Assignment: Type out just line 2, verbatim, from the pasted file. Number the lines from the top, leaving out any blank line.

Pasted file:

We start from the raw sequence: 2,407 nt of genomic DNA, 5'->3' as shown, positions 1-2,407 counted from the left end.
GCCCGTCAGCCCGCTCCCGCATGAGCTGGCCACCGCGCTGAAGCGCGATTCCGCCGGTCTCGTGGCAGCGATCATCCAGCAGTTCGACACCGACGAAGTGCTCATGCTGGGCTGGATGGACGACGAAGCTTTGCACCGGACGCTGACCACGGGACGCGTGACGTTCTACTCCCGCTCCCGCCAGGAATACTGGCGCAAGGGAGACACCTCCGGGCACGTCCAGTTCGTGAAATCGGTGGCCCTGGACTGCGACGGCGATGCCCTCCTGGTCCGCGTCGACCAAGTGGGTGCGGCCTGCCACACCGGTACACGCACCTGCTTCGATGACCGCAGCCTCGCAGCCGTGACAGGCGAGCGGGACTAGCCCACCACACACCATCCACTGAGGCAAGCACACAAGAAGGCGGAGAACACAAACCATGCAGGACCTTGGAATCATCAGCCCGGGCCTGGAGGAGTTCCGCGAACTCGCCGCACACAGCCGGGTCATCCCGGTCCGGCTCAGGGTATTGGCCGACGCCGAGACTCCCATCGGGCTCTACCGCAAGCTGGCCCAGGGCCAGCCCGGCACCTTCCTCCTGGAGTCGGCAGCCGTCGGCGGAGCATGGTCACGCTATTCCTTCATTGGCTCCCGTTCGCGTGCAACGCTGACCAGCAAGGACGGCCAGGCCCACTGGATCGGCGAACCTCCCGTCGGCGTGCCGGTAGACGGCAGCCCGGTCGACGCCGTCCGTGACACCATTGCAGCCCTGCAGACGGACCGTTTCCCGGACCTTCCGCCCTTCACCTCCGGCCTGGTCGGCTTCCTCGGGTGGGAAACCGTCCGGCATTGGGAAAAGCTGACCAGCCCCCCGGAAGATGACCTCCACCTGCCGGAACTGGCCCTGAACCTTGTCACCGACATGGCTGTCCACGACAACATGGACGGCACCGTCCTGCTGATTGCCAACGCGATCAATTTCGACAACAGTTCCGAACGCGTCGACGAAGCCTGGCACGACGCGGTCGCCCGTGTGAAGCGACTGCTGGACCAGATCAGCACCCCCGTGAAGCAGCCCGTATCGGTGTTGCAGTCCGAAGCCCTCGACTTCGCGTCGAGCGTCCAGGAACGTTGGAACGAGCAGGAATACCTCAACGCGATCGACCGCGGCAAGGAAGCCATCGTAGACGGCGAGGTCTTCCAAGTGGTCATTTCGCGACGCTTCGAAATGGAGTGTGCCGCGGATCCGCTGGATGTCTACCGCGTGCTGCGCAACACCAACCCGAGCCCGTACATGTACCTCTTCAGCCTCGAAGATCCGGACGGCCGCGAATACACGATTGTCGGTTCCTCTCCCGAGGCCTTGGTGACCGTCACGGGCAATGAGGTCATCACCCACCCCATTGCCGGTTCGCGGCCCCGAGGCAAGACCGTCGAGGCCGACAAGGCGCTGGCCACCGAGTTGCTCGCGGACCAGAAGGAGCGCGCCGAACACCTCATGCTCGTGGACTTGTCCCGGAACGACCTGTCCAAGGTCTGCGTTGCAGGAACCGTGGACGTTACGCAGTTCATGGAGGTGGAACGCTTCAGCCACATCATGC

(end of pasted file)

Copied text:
GCCCGTCAGCCCGCTCCCGCATGAGCTGGCCACCGCGCTGAAGCGCGATTCCGCCGGTCTCGTGGCAGCGATCATCCAGCAGTTCGACACCGACGAAGTGCTCATGCTGGGCTGGATGGACGACGAAGCTTTGCACCGGACGCTGACCACGGGACGCGTGACGTTCTACTCCCGCTCCCGCCAGGAATACTGGCGCAAGGGAGACACCTCCGGGCACGTCCAGTTCGTGAAATCGGTGGCCCTGGACTGCGACGGCGATGCCCTCCTGGTCCGCGTCGACCAAGTGGGTGCGGCCTGCCACACCGGTACACGCACCTGCTTCGATGACCGCAGCCTCGCAGCCGTGACAGGCGAGCGGGACTAGCCCACCACACACCATCCACTGAGGCAAGCACACAAGAAGGCGGAGAACACAAACCATGCAGGACCTTGGAATCATCAGCCCGGGCCTGGAGGAGTTCCGCGAACTCGCCGCACACAGCCGGGTCATCCCGGTCCGGCTCAGGGTATTGGCCGACGCCGAGACTCCCATCGGGCTCTACCGCAAGCTGGCCCAGGGCCAGCCCGGCACCTTCCTCCTGGAGTCGGCAGCCGTCGGCGGAGCATGGTCACGCTATTCCTTCATTGGCTCCCGTTCGCGTGCAACGCTGACCAGCAAGGACGGCCAGGCCCACTGGATCGGCGAACCTCCCGTCGGCGTGCCGGTAGACGGCAGCCCGGTCGACGCCGTCCGTGACACCATTGCAGCCCTGCAGACGGACCGTTTCCCGGACCTTCCGCCCTTCACCTCCGGCCTGGTCGGCTTCCTCGGGTGGGAAACCGTCCGGCATTGGGAAAAGCTGACCAGCCCCCCGGAAGATGACCTCCACCTGCCGGAACTGGCCCTGAACCTTGTCACCGACATGGCTGTCCACGACAACATGGACGGCACCGTCCTGCTGATTGCCAACGCGATCAATTTCGACAACAGTTCCGAACGCGTCGACGAAGCCTGGCACGACGCGGTCGCCCGTGTGAAGCGACTGCTGGACCAGATCAGCACCCCCGTGAAGCAGCCCGTATCGGTGTTGCAGTCCGAAGCCCTCGACTTCGCGTCGAGCGTCCAGGAACGTTGGAACGAGCAGGAATACCTCAACGCGATCGACCGCGGCAAGGAAGCCATCGTAGACGGCGAGGTCTTCCAAGTGGTCATTTCGCGACGCTTCGAAATGGAGTGTGCCGCGGATCCGCTGGATGTCTACCGCGTGCTGCGCAACACCAACCCGAGCCCGTACATGTACCTCTTCAGCCTCGAAGATCCGGACGGCCGCGAATACACGATTGTCGGTTCCTCTCCCGAGGCCTTGGTGACCGTCACGGGCAATGAGGTCATCACCCACCCCATTGCCGGTTCGCGGCCCCGAGGCAAGACCGTCGAGGCCGACAAGGCGCTGGCCACCGAGTTGCTCGCGGACCAGAAGGAGCGCGCCGAACACCTCATGCTCGTGGACTTGTCCCGGAACGACCTGTCCAAGGTCTGCGTTGCAGGAACCGTGGACGTTACGCAGTTCATGGAGGTGGAACGCTTCAGCCACATCATGC